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Action Point

From left, Conner McVicker, Joshua Hoover, Chris Pontius, Johnny Knoxville, Eleanor Worthington-Cox, Johnny Pemberton, Brigette Lundy-Pain and Eric Manaka star in "Action Point."

Johnny Knoxville’s accountant must have said it’s time to go back to work.

How else to explain “Action Point,” a plotless stunt show with nothing to recommend it?

Combining a bit of the concept of “Bad Grandpa” with an outline for “Adventureland,” the comedy shows what happens when theme park owners throw liability to the wind and let accidents happen.

Knoxville (in old-age makeup) tells his granddaughter about the less-than-honorable theme park and the role it played in her mother’s life. Through flashbacks, we see the ragtag attraction and the rowdy folks it drew.

Naturally, those at a nearby upscale park want it gone (why, we’re not sure) and plot to shut it down.

That prompts Knoxville and friends to up the ante – first by stealing materials from 7 Parks, then by removing any kind of safety protections in his own rides to give fans the ultimate thrill.

They arrive in droves and crash, burn and spin. This is the “Jackass” amusement park no one thought of.

Knoxville test drives a number of the rides and looks worse for the wear. He limps frequently, resembles like a helmet-less football player repeatedly.

He doesn’t try too hard with the grandpa segments, either, relying on makeup tricks to keep him on task.

Directed by Tim Kirby, “Action Point” has the hint of fun. But only Chris Pontius is here to recall what the guys from “Jackass” did. Like Knoxville, he’s slower – and less sure – than he was before. He muffs lines, too, and limits his acting to removing clothes.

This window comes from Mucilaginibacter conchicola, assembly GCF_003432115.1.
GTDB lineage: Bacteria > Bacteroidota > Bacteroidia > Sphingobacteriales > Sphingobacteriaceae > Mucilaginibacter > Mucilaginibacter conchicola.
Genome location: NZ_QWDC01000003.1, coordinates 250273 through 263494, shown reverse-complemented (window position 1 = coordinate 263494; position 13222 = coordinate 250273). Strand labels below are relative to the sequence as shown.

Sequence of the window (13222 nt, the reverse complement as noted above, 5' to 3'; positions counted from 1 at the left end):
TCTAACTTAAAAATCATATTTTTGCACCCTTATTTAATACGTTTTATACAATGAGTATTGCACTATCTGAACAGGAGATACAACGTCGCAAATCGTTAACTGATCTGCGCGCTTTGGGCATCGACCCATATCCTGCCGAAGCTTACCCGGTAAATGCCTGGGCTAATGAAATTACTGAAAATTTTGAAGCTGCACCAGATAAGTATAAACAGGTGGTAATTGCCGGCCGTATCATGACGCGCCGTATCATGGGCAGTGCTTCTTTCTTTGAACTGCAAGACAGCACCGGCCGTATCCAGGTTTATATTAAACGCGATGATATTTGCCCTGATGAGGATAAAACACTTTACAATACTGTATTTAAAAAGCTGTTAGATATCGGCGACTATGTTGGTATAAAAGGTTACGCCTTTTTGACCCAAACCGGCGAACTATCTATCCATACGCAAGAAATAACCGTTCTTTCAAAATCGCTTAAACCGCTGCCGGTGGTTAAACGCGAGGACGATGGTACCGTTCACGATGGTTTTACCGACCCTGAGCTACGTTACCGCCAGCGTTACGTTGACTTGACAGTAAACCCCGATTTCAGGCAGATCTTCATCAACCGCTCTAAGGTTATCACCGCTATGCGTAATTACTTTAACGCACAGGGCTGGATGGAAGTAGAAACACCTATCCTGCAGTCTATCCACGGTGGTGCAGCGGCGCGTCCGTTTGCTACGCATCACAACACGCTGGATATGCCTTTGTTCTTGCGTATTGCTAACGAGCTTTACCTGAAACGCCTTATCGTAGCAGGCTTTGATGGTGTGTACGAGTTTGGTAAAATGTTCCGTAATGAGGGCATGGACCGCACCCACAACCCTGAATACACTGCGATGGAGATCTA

While five are credited with writing the film, it doesn’t really have lines that would justify the summit meeting. This is a National Lampoon story that wasn’t written by anyone who worked at National Lampoon.

Action Point

Johnny Knoxville stars in "Action Point."

Mike Judge is among those listed but his contributions must have been minimal. When something like his “Office Space” is considered a classic, you know he’s capable of more.

On paper, “Action Point” sounds like a good idea – a bad theme park that gets worse. “Adventureland” used the setting to tell a coming-of-age story. This doesn’t even both to make much of a father/daughter reunion.

Like duct tape on a water slide, “Action Point” might seem sufficient but, really, it leaks all over.



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